I gave a new Ignite talk the other day at an icebreaker opening to a several day conference. The organizers asked for talks about the most exciting thing people had learned this year. Since I’ve been getting into vinyl jazz records recently I wrote back and asked if that might be a worthwhile talk – turned out it was and so I got to work. In thinking about these records and what drew me to them I started seeing a pattern emerge and I’m once again forced to admit that I’m a collector. I collect stuff. But this is conflicting because as the same time I really hate stuff. It piles up around and makes me feel cluttered and I want to just get rid of it all and then I do and everything is clean and nice and then I think “oh, it might be nice to put something in that space” and then it all starts all over again. But why?
It’s the thrill of the hunt. I’m not excited primarily about the stuff, I’m exciting about learning about it and tracking it down. Once it’s tracked down the thrill is gone and my attention finds itself pointing in other directions. So what is the special sauce that – for me at least – makes something thrilling and sucks me into collecting it? Once I identify a “thing” there are 4 qualities that make it irresistible.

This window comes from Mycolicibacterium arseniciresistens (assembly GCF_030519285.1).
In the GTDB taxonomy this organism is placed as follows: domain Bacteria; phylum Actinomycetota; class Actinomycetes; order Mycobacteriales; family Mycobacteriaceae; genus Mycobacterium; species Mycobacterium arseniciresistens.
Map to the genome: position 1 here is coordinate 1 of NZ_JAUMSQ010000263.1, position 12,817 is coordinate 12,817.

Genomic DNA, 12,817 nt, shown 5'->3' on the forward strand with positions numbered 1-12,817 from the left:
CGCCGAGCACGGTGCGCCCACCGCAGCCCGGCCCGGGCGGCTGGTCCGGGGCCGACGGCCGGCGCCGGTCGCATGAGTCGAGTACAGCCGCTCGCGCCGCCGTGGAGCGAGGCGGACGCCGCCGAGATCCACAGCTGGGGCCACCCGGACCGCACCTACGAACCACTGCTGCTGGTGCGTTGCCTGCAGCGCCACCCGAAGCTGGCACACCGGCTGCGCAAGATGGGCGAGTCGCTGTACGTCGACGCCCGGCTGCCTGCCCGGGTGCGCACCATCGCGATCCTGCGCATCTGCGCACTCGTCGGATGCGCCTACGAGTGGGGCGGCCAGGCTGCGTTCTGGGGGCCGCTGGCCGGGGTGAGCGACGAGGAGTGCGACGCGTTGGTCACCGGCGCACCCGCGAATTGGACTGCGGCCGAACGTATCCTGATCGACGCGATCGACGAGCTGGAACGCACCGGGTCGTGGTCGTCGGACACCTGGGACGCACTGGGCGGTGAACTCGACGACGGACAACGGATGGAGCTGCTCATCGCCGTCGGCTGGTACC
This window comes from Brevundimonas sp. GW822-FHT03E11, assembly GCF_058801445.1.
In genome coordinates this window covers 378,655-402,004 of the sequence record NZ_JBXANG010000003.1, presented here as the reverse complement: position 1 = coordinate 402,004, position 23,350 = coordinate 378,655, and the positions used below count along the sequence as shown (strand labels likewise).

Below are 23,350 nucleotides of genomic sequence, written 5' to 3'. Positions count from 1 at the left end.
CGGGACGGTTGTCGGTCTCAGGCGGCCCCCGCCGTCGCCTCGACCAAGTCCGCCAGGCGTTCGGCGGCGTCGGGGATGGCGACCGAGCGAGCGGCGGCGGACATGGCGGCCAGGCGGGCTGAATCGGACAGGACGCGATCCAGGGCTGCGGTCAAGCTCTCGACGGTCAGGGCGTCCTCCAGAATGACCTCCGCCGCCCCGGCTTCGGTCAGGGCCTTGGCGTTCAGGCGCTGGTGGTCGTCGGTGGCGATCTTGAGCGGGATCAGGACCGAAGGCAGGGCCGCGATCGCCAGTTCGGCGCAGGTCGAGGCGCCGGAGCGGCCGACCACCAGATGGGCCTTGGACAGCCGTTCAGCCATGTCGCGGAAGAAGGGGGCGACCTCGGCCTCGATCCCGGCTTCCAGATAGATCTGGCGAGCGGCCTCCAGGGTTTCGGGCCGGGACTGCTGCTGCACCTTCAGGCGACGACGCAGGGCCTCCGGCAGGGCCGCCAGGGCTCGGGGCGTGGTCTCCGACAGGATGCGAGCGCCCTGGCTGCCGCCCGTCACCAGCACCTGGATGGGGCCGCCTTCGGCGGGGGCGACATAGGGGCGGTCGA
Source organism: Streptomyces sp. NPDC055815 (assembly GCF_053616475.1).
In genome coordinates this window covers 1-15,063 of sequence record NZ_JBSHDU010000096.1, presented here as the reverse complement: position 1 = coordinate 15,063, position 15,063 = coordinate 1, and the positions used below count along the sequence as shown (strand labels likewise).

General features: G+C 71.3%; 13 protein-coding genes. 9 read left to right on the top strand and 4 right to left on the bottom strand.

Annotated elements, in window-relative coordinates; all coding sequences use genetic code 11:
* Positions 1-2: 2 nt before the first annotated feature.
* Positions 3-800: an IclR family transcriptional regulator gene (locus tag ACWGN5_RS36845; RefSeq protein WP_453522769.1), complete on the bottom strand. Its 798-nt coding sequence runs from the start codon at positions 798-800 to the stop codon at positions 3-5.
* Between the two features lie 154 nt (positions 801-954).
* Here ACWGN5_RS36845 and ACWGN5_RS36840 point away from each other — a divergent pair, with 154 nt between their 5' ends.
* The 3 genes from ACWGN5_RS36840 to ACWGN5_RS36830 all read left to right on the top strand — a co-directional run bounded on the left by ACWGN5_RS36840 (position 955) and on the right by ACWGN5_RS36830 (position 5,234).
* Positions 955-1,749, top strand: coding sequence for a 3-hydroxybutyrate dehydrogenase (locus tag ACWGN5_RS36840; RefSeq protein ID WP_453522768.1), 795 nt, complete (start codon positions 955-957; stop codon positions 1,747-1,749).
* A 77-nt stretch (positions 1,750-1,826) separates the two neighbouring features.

1. LEARNABLE – The info about the thing has to be finite. That is, it can’t be continually expanding which usually means the thing has to be old and out of production. I need to be able to wrap my head around what the thing is, when it was made, for how long, what were the variations and issues involved with it’s production, how to know the early or rare stuff, etc. There has to be a complete cannon of information that I can digest. If it’s something too vast – like wine or something – then I’m instantly turned off because I know I can’t ever hope to know it all.